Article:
Fight the Good Bull Fight

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To boost milk production, the common bull is threatened by a fate that should horrify anyone with a conscience. It’s time to protest against this cruel government policy.

It’s a terrible time for the UPA, and the ‘man in the blue turban who saw tomorrow’ according to Nostradamus has no time to spare, what with all the peace phone calls to Pakistan, his Telecom Minister’s scandals, and a Cabinet full of people suffering from verbal diarrhoea. But there’s one worthy cause that all four of India’s esteemed estates, hyper-press-active NGOs and even the opposition have forgotten: the cause of the Average Indian Bull. 

Let’s call him Average Bheem, the scrub bull familiar to us since mankind first ploughed the earth. Today, he has reason enough to be hoof-stomping, nostril-flaring, smoke-snortingly angry. Obsolescence in the form of the tractor was already upon him when India went into artificial insemination overdrive, withdrawing the conjugal privileges of the male of the bovine species in the bargain. Right now, as you read, there is somebody out looking for him with what looks like castration equipment—the reward, it seems, for doing all the grunt work entrusted to him. Heavy loads and stony fields, shackles and whips, captivity by stockmarkets, the bull has endured it all, even being reduced to represent just his droppings, and that too, as something to be dismissed forthwith.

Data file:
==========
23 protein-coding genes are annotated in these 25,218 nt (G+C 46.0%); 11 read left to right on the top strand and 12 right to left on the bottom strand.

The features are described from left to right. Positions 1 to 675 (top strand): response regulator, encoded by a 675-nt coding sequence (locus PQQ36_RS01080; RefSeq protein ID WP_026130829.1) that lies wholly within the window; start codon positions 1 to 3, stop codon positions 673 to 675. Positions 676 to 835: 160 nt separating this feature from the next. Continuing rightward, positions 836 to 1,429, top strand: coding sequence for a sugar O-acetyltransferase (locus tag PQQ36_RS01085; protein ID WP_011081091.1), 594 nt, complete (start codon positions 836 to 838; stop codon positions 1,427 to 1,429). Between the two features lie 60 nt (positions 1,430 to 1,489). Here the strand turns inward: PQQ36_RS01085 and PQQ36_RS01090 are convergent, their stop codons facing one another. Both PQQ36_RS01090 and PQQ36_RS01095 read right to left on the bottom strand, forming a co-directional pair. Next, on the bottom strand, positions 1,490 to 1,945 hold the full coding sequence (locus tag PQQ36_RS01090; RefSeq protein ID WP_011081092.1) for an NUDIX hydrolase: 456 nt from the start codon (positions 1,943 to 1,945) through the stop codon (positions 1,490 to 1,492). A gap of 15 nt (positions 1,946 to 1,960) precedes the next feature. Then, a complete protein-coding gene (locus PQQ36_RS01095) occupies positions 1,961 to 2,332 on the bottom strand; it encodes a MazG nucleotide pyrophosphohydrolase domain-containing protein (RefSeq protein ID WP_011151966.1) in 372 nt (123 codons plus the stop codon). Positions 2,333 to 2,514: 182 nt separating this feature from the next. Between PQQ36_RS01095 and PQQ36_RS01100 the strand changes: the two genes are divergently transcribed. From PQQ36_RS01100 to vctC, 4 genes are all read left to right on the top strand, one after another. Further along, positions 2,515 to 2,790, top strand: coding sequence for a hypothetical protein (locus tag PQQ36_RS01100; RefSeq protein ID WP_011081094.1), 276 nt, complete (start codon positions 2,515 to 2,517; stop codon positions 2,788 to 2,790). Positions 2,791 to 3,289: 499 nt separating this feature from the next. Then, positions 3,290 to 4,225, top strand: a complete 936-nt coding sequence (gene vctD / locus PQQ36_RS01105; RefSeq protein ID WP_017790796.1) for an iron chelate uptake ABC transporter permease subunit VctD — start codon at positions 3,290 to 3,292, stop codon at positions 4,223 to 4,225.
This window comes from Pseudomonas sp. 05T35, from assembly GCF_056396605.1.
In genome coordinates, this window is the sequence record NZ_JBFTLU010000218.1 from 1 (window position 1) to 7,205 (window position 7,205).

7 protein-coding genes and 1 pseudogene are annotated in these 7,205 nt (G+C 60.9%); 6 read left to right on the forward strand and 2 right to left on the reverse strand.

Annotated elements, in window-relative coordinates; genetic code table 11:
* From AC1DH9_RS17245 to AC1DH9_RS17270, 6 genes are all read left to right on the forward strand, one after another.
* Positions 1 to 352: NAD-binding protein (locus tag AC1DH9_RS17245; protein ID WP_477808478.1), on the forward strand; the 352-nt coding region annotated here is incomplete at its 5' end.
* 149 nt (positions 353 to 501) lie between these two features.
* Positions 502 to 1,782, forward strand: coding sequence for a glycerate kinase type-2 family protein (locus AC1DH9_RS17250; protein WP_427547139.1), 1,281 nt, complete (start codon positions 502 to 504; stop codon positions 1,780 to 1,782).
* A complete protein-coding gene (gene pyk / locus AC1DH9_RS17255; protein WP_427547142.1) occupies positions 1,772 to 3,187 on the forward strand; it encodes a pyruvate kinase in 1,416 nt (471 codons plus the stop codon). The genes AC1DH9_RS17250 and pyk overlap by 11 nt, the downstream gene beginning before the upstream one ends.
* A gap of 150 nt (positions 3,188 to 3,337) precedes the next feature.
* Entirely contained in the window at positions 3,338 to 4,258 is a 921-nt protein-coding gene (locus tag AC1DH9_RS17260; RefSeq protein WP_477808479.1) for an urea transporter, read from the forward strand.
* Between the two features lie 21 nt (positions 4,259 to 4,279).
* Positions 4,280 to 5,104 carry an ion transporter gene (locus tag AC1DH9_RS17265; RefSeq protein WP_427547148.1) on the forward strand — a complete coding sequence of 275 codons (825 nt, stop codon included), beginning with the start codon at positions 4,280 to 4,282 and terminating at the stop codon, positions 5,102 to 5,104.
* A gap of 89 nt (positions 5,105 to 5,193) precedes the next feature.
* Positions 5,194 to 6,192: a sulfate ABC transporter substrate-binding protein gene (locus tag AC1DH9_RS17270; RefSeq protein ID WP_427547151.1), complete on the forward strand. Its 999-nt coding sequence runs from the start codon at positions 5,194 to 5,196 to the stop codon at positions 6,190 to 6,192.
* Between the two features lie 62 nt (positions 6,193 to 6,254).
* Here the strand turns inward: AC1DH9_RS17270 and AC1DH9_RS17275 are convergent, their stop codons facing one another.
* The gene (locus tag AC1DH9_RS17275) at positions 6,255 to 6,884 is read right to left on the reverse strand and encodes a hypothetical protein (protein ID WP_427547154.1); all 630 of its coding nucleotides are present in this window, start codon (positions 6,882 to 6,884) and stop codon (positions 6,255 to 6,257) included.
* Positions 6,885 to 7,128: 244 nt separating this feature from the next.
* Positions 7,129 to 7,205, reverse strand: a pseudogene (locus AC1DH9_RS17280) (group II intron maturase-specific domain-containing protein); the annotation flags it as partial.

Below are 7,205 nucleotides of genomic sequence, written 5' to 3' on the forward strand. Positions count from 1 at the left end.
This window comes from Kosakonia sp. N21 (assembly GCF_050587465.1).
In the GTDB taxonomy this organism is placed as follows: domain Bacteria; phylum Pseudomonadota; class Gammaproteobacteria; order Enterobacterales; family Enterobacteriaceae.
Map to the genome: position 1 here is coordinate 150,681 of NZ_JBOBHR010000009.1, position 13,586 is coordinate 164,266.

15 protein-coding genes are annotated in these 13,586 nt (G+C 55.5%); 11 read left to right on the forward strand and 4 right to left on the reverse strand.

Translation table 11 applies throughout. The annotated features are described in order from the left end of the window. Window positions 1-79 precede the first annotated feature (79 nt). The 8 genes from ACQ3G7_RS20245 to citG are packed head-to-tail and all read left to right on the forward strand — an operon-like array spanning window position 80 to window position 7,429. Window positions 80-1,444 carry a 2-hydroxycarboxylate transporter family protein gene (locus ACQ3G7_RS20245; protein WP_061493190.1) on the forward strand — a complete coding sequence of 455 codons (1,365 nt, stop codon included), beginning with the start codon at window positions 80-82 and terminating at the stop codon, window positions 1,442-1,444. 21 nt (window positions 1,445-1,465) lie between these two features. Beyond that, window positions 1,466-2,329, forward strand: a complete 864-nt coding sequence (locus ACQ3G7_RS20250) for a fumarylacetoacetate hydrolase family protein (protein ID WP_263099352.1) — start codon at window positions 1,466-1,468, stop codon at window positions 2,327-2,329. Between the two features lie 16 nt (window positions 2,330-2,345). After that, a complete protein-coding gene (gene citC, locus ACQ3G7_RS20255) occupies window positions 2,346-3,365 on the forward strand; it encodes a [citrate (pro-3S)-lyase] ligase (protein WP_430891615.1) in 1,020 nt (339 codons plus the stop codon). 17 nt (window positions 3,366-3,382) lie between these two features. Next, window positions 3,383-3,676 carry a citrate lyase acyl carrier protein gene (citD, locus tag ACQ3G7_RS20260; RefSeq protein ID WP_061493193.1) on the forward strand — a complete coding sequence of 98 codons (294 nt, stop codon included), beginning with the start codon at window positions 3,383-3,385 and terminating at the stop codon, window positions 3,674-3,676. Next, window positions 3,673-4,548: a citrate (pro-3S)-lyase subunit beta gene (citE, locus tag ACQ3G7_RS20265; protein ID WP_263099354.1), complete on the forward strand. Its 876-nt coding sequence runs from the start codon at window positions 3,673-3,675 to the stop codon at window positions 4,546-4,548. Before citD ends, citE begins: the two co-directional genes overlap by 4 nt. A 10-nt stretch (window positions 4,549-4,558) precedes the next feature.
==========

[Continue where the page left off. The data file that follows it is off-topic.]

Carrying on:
Would you take it lying down (or whatever)? If the Government spent Rs 1,100 crore trying to impregnate your womenfolk with ‘elite’ sperm? And to think questions are being raised on the very utility of Nandi’s descendents in the Land of Shiva! Incredible!


At a recent Nalwar cattle fair in Sundarnagar, Himachal Pradesh, the organisers went into a tizzy because they couldn’t find a pair of bulls to tie to a stake, the traditional way to declare the fair open. Bulls finally had to be brought in for the Chief Minister’s photo-op.  

The artificial insemination project, meanwhile, goes ahead all ovens blazing. The ‘logic’ would do eugenicists proud. India is way behind the curve on its milk requirements, projected to double from 110 million tonnes this year to 220 million tonnes by decade end. Indians are gulping down the white fluid like there’s no tomorrow, and to satisfy this swelling demand, cows would need the semen of males that are virile enough to boost their offsprings’ lacto-productivity.